by Howard Hain
Sometimes in the middle of dinner I find myself smiling. I love to watch her prepare her plate; her little way of doing everything. Other times it’s when she’s cooking one of her little meals or carefully packing her bag for the day. Then there’s bedtime. I check the locks on the front and porch doors and then check the dials on the stove. I flick off the kitchen light and on my way up the stairs I shut the switch for the chandelier in the dining room turned work room. At the top of the stairs I see across the large box-shaped sparsely-furnished hallway into our bedroom. Usually my reading lamp is the only light. And there on the right side of the bed, her pillow seeming not to notice the weight of her delicate head, lies my little Laurie.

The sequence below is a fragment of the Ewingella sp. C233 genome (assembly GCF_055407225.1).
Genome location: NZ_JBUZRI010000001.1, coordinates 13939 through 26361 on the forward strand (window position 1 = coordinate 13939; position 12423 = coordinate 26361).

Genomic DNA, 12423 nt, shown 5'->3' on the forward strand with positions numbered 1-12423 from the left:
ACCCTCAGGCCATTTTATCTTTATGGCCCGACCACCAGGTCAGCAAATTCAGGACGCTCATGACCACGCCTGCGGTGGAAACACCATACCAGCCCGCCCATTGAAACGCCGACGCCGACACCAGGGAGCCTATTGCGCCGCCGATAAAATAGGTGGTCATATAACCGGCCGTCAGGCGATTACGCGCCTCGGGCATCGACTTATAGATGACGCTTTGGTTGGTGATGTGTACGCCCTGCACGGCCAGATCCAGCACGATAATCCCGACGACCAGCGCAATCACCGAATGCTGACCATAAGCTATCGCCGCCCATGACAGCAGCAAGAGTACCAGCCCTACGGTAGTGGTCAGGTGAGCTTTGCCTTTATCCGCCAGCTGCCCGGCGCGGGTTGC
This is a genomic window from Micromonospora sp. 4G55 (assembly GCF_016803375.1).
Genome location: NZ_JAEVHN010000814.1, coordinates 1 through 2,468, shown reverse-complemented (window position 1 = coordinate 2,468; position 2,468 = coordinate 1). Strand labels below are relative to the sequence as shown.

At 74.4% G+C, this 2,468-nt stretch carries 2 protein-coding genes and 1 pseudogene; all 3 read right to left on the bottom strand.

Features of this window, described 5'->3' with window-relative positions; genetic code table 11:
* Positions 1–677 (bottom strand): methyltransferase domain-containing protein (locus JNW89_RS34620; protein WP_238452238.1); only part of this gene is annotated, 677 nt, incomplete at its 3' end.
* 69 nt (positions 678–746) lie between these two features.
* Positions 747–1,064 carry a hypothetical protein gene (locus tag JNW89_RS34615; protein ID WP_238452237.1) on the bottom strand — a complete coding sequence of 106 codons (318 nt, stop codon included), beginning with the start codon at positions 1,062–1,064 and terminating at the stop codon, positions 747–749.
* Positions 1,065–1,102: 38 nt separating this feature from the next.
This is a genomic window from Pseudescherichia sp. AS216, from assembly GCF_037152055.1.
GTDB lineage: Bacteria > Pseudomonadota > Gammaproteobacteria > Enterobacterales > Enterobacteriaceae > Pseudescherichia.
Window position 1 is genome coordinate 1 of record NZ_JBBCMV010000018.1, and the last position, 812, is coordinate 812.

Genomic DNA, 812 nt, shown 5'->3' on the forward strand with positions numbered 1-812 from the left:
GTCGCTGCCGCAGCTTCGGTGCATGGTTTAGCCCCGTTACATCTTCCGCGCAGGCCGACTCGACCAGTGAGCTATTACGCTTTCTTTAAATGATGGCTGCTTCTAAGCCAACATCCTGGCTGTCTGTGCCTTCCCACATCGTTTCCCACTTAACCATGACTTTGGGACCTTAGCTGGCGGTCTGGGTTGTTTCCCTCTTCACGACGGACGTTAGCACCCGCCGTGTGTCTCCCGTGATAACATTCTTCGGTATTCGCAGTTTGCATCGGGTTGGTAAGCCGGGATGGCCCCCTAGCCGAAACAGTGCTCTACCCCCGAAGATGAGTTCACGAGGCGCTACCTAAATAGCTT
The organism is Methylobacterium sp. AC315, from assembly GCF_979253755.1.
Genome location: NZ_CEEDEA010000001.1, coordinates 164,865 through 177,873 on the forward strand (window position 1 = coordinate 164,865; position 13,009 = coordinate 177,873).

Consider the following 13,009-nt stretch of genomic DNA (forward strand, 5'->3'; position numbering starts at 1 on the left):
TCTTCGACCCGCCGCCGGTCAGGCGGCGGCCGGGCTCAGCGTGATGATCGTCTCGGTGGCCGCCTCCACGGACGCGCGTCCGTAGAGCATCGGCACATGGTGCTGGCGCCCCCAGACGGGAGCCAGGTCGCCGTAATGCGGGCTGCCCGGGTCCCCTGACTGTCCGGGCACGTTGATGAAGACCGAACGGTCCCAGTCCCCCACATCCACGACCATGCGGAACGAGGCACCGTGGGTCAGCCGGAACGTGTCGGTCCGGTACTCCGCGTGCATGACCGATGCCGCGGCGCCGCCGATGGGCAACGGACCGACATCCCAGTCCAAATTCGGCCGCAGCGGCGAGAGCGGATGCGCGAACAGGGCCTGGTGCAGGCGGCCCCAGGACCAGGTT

She smiles while she sleeps, and there’ve been many a night I’ve left the lamp on, pretending to read; turning toward the middle of the bed and holding the book up high in order that the light fully illuminate the page. My eyes don’t read the well-lit words but the goodness in Laurie’s face. If she wakes, her smile brightens as she adjusts to her own image reflecting in my eyes. She’ll actually purr and move her little body closer to mine, sliding her right arm into the crevasse between my left side and the warm cotton sheet, shutting her eyes as undisturbed as they opened.